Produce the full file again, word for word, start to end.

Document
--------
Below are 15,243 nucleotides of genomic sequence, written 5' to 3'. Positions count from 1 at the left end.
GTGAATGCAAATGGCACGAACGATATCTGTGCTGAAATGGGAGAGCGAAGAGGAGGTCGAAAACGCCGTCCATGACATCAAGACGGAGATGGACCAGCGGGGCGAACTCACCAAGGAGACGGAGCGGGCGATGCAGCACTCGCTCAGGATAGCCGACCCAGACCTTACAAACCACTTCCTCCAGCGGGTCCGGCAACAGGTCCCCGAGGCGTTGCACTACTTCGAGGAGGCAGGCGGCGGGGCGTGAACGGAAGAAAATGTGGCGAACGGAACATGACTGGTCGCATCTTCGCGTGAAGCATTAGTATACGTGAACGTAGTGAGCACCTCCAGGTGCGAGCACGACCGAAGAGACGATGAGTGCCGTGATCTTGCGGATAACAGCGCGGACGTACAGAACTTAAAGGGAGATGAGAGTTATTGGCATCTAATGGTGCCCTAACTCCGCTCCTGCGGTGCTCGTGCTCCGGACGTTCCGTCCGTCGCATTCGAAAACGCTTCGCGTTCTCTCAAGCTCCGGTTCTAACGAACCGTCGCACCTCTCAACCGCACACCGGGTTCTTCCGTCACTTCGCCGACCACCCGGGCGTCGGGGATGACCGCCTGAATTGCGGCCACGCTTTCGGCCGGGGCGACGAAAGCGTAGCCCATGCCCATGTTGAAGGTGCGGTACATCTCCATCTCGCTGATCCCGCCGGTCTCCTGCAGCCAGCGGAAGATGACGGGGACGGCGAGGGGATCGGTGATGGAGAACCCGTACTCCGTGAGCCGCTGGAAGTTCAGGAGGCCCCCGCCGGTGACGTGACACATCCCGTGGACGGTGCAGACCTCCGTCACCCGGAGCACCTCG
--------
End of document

Below are 15,243 nucleotides of genomic sequence, written 5' to 3'. Positions count from 1 at the left end.
GTGAATGCAAATGGCACGAACGATATCTGTGCTGAAATGGGAGAGCGAAGAGGAGGTCGAAAACGCCGTCCATGACATCAAGACGGAGATGGACCAGCGGGGCGAACTCACCAAGGAGACGGAGCGGGCGATGCAGCACTCGCTCAGGATAGCCGACCCAGACCTTACAAACCACTTCCTCCAGCGGGTCCGGCAACAGGTCCCCGAGGCGTTGCACTACTTCGAGGAGGCAGGCGGCGGGGCGTGAACGGAAGAAAATGTGGCGAACGGAACATGACTGGTCGCATCTTCGCGTGAAGCATTAGTATACGTGAACGTAGTGAGCACCTCCAGGTGCGAGCACGACCGAAGAGACGATGAGTGCCGTGATCTTGCGGATAACAGCGCGGACGTACAGAACTTAAAGGGAGATGAGAGTTATTGGCATCTAATGGTGCCCTAACTCCGCTCCTGCGGTGCTCGTGCTCCGGACGTTCCGTCCGTCGCATTCGAAAACGCTTCGCGTTCTCTCAAGCTCCGGTTCTAACGAACCGTCGCACCTCTCAACCGCACACCGGGTTCTTCCGTCACTTCGCCGACCACCCGGGCGTCGGGGATGACCGCCTGAATTGCGGCCACGCTTTCGGCCGGGGCGACGAAAGCGTAGCCCATGCCCATGTTGAAGGTGCGGTACATCTCCATCTCGCTGATCCCGCCGGTCTCCTGCAGCCAGCGGAAGATGACGGGGACGGCGAGGGGATCGGTGATGGAGAACCCGTACTCCGTGAGCCGCTGGAAGTTCAGGAGGCCCCCGCCGGTGACGTGACACATCCCGTGGACGGTGCAGACCTCCGTCACCCGGAGCACCTCG